Artist: Ezra Furman
Album: Perpetual Motion People
Label: Bella Union
For fans of: Jonathan Richman, Violent Femmes
Standout tracks: Lousy Connection, Restless Year, Ordinary Life, Haunted Head
Rating: [xrr rating=4.5/5]
Ezra Furman never stops moving. In his live performances he delivers something visceral and tangible, a giving of not only his energy and artistry but soul, he sweats his emotions and his heartbeats through his chest and music. Perpetual Motion People is the maturing of Furman, the expression hitting its most poignant note and the music filling every corner of one’s listening pleasure.
Since Day of the Dog, which had all the snotty punk sarcasm and post-modern sardonicism of Andy Warhol raised bisexual by Sid Vicious in Brooklyn. Furman has clearly been putting his heart in to his latest LP however, out via Bella Union now, it’s at points shinier than a brand new penny and at times darker than the murky gutter it will doubtless be dropped in.
‘Restless Year’ opens the scene and gives Furman his chance to wiggle those hips as it hits rock and roll square between the eyes with Furman’s brilliant, scratching vocal perfectly backed by doo-wop shrills – it sets the tone of the whole album. ‘Lousy Connection’ adds a touch of neo-soul without sounding mangled in to the genre, it flirts with the sonics but keeps them fresh and current. It touches on the incredible connection of isolation in the modern world he does so in typically wry efficiency “There’s nothing happening, it’s happening too fast”.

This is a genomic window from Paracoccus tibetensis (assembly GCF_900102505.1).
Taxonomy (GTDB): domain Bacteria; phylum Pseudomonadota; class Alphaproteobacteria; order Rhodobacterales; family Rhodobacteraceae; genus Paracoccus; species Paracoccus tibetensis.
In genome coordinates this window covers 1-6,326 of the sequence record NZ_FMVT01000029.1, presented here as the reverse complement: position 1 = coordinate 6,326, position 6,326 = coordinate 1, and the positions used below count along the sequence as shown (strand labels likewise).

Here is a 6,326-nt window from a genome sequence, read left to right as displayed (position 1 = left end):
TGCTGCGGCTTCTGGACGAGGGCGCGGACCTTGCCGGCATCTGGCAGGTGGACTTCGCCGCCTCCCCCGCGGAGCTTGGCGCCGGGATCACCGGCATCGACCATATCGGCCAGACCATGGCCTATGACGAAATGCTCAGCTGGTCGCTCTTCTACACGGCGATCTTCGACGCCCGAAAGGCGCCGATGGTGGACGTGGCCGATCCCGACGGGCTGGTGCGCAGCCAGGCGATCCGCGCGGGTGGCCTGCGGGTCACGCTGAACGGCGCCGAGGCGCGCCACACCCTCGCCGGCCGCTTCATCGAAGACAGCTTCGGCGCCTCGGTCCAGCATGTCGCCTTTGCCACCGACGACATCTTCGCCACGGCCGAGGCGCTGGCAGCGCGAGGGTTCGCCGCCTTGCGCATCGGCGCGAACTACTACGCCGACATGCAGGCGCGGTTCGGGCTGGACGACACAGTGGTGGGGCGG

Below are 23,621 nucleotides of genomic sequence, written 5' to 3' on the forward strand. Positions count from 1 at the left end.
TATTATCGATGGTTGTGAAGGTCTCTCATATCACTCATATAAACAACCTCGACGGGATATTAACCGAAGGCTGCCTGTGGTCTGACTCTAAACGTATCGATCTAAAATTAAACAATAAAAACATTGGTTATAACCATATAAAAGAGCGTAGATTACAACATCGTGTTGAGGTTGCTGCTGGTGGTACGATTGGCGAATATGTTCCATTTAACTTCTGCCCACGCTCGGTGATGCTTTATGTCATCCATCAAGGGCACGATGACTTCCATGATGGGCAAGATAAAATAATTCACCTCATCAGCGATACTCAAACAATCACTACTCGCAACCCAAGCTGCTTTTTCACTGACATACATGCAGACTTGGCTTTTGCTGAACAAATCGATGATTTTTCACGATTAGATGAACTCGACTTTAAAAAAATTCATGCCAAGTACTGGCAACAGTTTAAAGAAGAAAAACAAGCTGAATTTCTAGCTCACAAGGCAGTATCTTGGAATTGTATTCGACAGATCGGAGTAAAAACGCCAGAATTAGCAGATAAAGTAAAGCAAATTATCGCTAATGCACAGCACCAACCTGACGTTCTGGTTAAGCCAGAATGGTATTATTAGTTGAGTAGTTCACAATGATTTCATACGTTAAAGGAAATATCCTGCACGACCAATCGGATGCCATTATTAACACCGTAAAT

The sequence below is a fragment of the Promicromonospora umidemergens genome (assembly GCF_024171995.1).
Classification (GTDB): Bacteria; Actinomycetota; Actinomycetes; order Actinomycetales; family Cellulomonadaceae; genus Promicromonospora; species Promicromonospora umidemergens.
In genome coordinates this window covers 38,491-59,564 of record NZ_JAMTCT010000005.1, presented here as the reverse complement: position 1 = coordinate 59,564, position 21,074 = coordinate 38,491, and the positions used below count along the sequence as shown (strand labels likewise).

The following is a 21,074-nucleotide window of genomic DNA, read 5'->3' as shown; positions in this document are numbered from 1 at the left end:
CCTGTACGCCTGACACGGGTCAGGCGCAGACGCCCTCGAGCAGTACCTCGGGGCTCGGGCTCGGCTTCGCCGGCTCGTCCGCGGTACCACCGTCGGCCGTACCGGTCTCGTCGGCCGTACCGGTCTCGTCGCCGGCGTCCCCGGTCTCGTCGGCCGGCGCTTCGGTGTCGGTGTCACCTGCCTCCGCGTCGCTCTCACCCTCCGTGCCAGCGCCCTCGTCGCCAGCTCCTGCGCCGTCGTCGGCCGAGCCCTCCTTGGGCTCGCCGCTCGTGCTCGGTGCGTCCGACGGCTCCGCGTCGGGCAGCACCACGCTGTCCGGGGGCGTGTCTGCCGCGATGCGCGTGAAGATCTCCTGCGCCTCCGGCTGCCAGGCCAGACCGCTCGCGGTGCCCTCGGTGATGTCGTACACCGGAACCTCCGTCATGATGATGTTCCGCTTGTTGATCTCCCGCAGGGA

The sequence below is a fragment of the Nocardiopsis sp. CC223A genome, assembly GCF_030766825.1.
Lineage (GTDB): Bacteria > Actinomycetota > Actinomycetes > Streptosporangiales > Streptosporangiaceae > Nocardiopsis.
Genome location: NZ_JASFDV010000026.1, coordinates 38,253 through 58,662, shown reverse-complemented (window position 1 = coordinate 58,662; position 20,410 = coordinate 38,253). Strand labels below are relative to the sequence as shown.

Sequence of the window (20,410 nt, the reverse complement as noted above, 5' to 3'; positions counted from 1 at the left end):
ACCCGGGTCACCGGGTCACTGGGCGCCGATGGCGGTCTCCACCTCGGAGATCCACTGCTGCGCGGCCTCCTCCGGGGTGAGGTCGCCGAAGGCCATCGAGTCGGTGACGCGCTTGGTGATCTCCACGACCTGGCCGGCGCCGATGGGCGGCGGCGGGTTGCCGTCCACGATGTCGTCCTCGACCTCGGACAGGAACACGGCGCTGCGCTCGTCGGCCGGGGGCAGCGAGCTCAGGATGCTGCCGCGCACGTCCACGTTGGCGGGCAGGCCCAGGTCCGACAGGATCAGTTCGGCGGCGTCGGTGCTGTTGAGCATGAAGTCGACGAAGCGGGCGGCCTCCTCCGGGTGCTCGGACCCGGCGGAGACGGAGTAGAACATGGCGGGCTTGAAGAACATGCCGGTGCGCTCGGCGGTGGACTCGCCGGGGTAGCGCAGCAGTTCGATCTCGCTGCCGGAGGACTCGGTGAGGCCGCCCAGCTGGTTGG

It’s fair to say that Furman isn’t afraid to wear his heart on his sleeve and with Perpetual Motion People he smears the bloody mess across our faces ‘Haunted Head’ and ‘Can I Sleep In Your Brain?’ are testament to this. One track to really hit home amongst a sea of feet-shuffling ditties is ‘Ordinary Life’, the track deals with suicide as well as Furman’s own mental health issues with complete veracity and tact “Human mind gets sick real easy, human mind gets so sick of beauty” belts Furman, and its gentile nature touches the soul and mind.
As the album cools down to its darkest points “It’s fun being drunk on the weekend, it’s funner being drunk all week” sings Furman on ‘Watch You Go By’. His vulnerability laid bare across a touching rhythm as he dissects his past, present and future with extraordinary honesty and tenderness. ‘One Day I Will Sin No More’ only goes to further this feeling and amongst the saxophone soul and punk rock of ‘Hark! To The Music’ these tracks are a welcome relief.
The album’s creative spark derives from the vast array of genres that Furman bows his cap to. From soul to doo-wop to straight up rock and roll and folk, the album touches so many corners of the musical world it makes the LP feel ubiquitous in its diversity. Always amongst this diversity is the underlining theme of Furman’s current existence, it details in complete transparency his construction and destruction all within a countrified punk sound with a Jonathan Richman twist.
Furman wear his label of a misfit with pride. He embellishes it with humour and tragedy and derides it with sneers and snarls. But more importantly, he transcends it with his encompassing imagery, his complete honesty and unwavering direction.
He may be bisexual, genderfluid and Jewish etc. but Perpetual Motion People proves he will always be, first and foremost, an incredible artist and just like you